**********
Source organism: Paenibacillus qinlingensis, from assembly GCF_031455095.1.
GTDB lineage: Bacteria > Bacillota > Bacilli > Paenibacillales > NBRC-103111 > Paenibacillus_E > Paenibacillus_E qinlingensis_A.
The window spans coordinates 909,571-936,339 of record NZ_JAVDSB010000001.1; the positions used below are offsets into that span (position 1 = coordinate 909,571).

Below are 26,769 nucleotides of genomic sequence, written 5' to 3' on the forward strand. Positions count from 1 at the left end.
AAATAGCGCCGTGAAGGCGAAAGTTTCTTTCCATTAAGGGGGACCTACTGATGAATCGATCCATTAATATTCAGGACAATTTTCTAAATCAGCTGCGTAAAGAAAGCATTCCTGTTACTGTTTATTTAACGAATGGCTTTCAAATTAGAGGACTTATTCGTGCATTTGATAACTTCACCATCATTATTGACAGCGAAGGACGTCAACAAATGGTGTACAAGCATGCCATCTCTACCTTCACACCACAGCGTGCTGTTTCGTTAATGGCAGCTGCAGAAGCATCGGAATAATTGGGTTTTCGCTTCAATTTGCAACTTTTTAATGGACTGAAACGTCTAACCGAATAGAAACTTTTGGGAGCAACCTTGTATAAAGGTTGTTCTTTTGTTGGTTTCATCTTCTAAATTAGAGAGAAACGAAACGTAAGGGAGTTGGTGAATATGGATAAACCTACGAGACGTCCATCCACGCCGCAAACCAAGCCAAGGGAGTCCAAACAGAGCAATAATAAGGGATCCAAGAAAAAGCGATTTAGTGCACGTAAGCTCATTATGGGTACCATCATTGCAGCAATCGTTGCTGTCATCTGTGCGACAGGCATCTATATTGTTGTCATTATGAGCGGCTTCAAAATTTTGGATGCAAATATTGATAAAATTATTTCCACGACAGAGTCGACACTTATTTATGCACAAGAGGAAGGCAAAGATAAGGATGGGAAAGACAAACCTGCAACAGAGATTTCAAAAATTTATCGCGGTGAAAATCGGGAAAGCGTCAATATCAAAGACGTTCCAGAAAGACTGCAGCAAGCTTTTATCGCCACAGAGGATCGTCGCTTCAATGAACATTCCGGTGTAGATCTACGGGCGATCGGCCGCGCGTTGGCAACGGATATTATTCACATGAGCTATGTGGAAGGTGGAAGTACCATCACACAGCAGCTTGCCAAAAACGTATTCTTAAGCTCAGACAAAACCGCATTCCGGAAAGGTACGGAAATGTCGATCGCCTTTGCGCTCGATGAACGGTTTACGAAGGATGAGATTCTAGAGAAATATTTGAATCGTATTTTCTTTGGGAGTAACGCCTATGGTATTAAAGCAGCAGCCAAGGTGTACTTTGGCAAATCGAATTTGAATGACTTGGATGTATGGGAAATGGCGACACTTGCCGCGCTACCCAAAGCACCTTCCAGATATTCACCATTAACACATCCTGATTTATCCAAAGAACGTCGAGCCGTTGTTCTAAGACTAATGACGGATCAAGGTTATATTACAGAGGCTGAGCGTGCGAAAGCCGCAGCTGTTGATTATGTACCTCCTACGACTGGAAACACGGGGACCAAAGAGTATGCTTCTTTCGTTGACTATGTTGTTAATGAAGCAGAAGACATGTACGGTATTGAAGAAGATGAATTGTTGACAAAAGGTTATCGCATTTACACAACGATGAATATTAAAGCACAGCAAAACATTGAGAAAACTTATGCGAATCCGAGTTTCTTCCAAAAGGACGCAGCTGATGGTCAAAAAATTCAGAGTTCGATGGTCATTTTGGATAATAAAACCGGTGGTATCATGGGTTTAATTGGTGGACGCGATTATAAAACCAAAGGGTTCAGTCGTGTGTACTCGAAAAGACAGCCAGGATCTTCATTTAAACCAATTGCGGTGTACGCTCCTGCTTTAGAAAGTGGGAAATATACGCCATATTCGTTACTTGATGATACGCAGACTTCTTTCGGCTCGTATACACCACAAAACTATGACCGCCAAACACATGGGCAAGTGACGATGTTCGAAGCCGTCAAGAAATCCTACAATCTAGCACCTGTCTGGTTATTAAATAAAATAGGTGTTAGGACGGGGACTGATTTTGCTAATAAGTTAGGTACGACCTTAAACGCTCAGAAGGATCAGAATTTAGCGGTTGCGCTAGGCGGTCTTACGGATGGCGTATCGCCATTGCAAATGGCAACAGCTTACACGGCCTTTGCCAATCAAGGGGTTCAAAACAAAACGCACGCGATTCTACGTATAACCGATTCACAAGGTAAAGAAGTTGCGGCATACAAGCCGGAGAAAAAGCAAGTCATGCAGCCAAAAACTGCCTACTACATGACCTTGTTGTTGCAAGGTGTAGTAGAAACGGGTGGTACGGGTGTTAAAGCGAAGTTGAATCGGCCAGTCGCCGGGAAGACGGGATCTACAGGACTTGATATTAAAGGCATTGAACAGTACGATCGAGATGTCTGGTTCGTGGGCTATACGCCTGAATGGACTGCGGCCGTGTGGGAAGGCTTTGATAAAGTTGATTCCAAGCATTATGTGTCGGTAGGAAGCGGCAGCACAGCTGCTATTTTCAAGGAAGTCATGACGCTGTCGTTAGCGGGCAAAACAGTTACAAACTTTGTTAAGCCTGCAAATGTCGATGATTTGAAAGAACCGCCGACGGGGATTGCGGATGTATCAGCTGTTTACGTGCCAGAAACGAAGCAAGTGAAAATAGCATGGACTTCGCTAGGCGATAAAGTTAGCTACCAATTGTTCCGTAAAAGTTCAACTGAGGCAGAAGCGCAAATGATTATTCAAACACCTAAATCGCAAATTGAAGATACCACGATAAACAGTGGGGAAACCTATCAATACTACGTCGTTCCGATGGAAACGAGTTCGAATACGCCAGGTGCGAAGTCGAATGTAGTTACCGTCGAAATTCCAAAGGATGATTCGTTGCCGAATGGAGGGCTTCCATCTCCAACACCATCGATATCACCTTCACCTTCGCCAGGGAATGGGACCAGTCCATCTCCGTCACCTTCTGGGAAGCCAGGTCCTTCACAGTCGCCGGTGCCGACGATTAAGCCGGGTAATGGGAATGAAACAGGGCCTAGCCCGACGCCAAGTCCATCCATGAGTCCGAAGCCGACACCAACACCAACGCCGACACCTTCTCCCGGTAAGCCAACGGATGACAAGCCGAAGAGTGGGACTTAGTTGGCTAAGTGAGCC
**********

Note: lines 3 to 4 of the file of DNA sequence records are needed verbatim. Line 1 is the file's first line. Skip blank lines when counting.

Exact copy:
The window spans coordinates 909,571-936,339 of record NZ_JAVDSB010000001.1; the positions used below are offsets into that span (position 1 = coordinate 909,571).

Below are 26,769 nucleotides of genomic sequence, written 5' to 3' on the forward strand. Positions count from 1 at the left end.